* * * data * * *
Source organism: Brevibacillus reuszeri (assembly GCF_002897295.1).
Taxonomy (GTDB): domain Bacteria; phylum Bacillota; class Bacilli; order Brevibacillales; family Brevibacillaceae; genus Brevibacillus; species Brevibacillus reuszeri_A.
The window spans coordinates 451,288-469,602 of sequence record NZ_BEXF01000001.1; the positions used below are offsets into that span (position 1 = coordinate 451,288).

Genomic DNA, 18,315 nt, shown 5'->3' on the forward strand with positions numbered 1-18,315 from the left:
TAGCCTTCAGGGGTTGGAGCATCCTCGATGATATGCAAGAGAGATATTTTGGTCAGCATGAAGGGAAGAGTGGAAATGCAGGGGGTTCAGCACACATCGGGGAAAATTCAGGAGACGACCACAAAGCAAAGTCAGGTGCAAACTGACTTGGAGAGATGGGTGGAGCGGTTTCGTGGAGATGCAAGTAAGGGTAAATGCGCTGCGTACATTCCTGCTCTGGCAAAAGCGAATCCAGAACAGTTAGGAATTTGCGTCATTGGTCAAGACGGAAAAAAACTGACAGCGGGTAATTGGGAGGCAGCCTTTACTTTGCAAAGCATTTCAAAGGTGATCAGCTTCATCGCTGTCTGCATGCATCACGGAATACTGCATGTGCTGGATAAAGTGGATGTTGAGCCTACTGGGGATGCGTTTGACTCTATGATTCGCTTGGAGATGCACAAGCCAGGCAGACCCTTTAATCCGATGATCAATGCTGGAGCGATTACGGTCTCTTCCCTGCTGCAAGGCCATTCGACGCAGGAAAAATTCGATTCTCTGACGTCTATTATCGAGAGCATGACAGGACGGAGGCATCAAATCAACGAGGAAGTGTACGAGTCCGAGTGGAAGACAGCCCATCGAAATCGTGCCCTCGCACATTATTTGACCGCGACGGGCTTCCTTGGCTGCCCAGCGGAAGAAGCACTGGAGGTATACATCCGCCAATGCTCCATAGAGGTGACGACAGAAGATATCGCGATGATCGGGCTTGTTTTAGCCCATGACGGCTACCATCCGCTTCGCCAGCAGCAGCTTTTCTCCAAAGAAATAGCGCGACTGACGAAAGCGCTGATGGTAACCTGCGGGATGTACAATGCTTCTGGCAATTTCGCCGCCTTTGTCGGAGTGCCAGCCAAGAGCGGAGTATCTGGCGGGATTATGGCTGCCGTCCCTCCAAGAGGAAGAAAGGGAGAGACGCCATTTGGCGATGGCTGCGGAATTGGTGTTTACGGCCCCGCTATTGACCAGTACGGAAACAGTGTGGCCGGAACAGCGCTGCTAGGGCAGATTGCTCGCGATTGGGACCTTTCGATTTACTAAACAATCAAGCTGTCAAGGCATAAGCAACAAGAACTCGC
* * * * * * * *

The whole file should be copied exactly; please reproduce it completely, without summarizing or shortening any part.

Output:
Source organism: Brevibacillus reuszeri (assembly GCF_002897295.1).
Taxonomy (GTDB): domain Bacteria; phylum Bacillota; class Bacilli; order Brevibacillales; family Brevibacillaceae; genus Brevibacillus; species Brevibacillus reuszeri_A.
The window spans coordinates 451,288-469,602 of sequence record NZ_BEXF01000001.1; the positions used below are offsets into that span (position 1 = coordinate 451,288).

Genomic DNA, 18,315 nt, shown 5'->3' on the forward strand with positions numbered 1-18,315 from the left:
TAGCCTTCAGGGGTTGGAGCATCCTCGATGATATGCAAGAGAGATATTTTGGTCAGCATGAAGGGAAGAGTGGAAATGCAGGGGGTTCAGCACACATCGGGGAAAATTCAGGAGACGACCACAAAGCAAAGTCAGGTGCAAACTGACTTGGAGAGATGGGTGGAGCGGTTTCGTGGAGATGCAAGTAAGGGTAAATGCGCTGCGTACATTCCTGCTCTGGCAAAAGCGAATCCAGAACAGTTAGGAATTTGCGTCATTGGTCAAGACGGAAAAAAACTGACAGCGGGTAATTGGGAGGCAGCCTTTACTTTGCAAAGCATTTCAAAGGTGATCAGCTTCATCGCTGTCTGCATGCATCACGGAATACTGCATGTGCTGGATAAAGTGGATGTTGAGCCTACTGGGGATGCGTTTGACTCTATGATTCGCTTGGAGATGCACAAGCCAGGCAGACCCTTTAATCCGATGATCAATGCTGGAGCGATTACGGTCTCTTCCCTGCTGCAAGGCCATTCGACGCAGGAAAAATTCGATTCTCTGACGTCTATTATCGAGAGCATGACAGGACGGAGGCATCAAATCAACGAGGAAGTGTACGAGTCCGAGTGGAAGACAGCCCATCGAAATCGTGCCCTCGCACATTATTTGACCGCGACGGGCTTCCTTGGCTGCCCAGCGGAAGAAGCACTGGAGGTATACATCCGCCAATGCTCCATAGAGGTGACGACAGAAGATATCGCGATGATCGGGCTTGTTTTAGCCCATGACGGCTACCATCCGCTTCGCCAGCAGCAGCTTTTCTCCAAAGAAATAGCGCGACTGACGAAAGCGCTGATGGTAACCTGCGGGATGTACAATGCTTCTGGCAATTTCGCCGCCTTTGTCGGAGTGCCAGCCAAGAGCGGAGTATCTGGCGGGATTATGGCTGCCGTCCCTCCAAGAGGAAGAAAGGGAGAGACGCCATTTGGCGATGGCTGCGGAATTGGTGTTTACGGCCCCGCTATTGACCAGTACGGAAACAGTGTGGCCGGAACAGCGCTGCTAGGGCAGATTGCTCGCGATTGGGACCTTTCGATTTACTAAACAATCAAGCTGTCAAGGCATAAGCAACAAGAACTCGC